But even in his serious poetical creations we find valuable gems, which brought him the honor and pleasure of notice from the famous Johannes Scherr who published many selections in the latest edition of the "Gallery of the World's Literature". Among his prosaic works, the History of Chicago's Germanism is most valuable.

    Dietzsch was a contributor to the German-American press for years, also Puck and the Sunday edition of the Illinois Staats Zeitung. For a short time he published a humorous paper of his own. This was twenty-one years ago.

    4

    He was married twice and happily. His first wife, Ida (Garthe), died in 1875, leaving him four children. He married again in 1878. His second wife, Elizabeth (Schmidt), has been a stauneh helpmate during his affliction. He suffered from inflammation of the nerves of his hip. He left his widow and two young children.

    Although Dietzsch never visited his native hills, and had not seen them for thirty-seven long years he always professed intense nostalgia, even to his last, fleeting breath. He remained a genuine Pfaelzer (Bavarian), a true blooded representative of that jovial German people. He predicted the rise of a future Germany in his collection of poems titled, "Strength and Matter".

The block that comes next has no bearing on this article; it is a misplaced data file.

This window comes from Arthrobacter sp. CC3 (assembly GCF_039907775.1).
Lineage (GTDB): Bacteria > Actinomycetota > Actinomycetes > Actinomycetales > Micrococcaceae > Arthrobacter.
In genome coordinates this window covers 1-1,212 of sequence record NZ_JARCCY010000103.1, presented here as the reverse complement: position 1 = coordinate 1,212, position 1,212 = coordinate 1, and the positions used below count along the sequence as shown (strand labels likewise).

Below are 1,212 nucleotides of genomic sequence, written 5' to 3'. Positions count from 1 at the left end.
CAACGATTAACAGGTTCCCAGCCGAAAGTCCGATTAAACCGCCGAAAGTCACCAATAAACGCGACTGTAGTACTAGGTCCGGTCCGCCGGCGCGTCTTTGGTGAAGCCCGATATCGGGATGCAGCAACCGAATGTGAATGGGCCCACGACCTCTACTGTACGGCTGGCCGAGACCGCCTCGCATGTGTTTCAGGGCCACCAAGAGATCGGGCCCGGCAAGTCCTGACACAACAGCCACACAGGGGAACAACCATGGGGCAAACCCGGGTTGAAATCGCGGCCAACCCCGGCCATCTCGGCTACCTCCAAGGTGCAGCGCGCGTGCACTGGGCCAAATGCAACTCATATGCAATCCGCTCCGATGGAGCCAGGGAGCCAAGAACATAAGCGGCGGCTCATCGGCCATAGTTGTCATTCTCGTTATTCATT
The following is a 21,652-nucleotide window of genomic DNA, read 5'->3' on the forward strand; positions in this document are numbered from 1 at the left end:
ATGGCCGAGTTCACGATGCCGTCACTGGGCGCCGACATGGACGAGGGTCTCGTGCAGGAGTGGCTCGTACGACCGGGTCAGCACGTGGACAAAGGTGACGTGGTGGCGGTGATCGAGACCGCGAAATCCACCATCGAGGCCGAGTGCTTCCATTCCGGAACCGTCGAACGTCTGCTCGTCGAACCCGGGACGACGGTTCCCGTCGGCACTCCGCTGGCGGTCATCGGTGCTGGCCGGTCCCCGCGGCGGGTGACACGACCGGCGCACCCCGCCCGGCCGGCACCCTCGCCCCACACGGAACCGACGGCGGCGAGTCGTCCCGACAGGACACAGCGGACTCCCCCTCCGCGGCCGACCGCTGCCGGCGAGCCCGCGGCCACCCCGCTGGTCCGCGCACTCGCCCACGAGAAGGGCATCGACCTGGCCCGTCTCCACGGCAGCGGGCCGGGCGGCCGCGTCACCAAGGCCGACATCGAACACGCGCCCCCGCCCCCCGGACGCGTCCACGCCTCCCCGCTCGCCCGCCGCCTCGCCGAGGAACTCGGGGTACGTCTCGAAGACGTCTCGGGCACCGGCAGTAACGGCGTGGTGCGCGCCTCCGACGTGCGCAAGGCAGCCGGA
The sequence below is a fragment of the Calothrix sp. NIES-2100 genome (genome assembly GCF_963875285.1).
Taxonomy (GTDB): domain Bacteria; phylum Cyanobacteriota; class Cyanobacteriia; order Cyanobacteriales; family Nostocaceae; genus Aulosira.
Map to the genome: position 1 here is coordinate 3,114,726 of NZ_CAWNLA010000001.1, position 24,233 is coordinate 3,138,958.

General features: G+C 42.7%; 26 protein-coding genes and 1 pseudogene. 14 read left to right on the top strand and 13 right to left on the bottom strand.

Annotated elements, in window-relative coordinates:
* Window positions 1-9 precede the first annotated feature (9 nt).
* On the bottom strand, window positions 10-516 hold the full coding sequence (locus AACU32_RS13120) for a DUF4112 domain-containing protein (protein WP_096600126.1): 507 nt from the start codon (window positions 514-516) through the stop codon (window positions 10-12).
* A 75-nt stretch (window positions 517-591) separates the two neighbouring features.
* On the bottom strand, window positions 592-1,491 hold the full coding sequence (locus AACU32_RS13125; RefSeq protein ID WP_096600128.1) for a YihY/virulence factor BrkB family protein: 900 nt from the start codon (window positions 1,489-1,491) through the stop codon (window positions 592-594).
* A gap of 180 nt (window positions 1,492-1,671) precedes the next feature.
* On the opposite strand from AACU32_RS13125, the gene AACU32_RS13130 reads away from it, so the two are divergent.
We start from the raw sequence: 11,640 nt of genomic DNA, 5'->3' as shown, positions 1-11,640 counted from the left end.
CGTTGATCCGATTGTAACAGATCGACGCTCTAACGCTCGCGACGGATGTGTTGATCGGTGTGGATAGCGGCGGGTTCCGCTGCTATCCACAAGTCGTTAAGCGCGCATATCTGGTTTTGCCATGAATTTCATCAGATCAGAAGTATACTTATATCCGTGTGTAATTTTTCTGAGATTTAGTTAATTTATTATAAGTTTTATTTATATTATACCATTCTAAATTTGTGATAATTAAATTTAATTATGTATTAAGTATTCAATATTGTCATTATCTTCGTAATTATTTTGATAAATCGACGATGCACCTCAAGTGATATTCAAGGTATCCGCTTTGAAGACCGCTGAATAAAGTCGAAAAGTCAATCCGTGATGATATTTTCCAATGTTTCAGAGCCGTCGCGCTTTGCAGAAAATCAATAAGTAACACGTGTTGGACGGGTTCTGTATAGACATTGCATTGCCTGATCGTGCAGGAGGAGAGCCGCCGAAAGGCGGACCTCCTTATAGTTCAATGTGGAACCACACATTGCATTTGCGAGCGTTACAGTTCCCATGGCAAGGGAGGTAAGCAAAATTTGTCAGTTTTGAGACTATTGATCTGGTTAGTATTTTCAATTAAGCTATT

Chicago his lost one of its most illustrious and popular Germans, one who undoubtedly anticipated a long life, because of his virility. Several weeks ago he fell on the steps ...

    German
    IV, III H, II A 2, III A, II B 1 e, II B 2 d 3, II B 2 d 1
  • Reform Advocate -- August 07, 1891
    ["The Pentateuch of Life"]

    One of the best selections in The Hebrew Almanac, is "The Pentateuch of Life", by Rabbi Calisch, which was taken from The Reform Advocate.

    One of the best selections in The Hebrew Almanac, is "The Pentateuch of Life", by Rabbi Calisch, which was taken from The Reform Advocate.

    Jewish
    II B 1 e
  • Dziennik Chicagoski -- August 13, 1891
    Polish Bible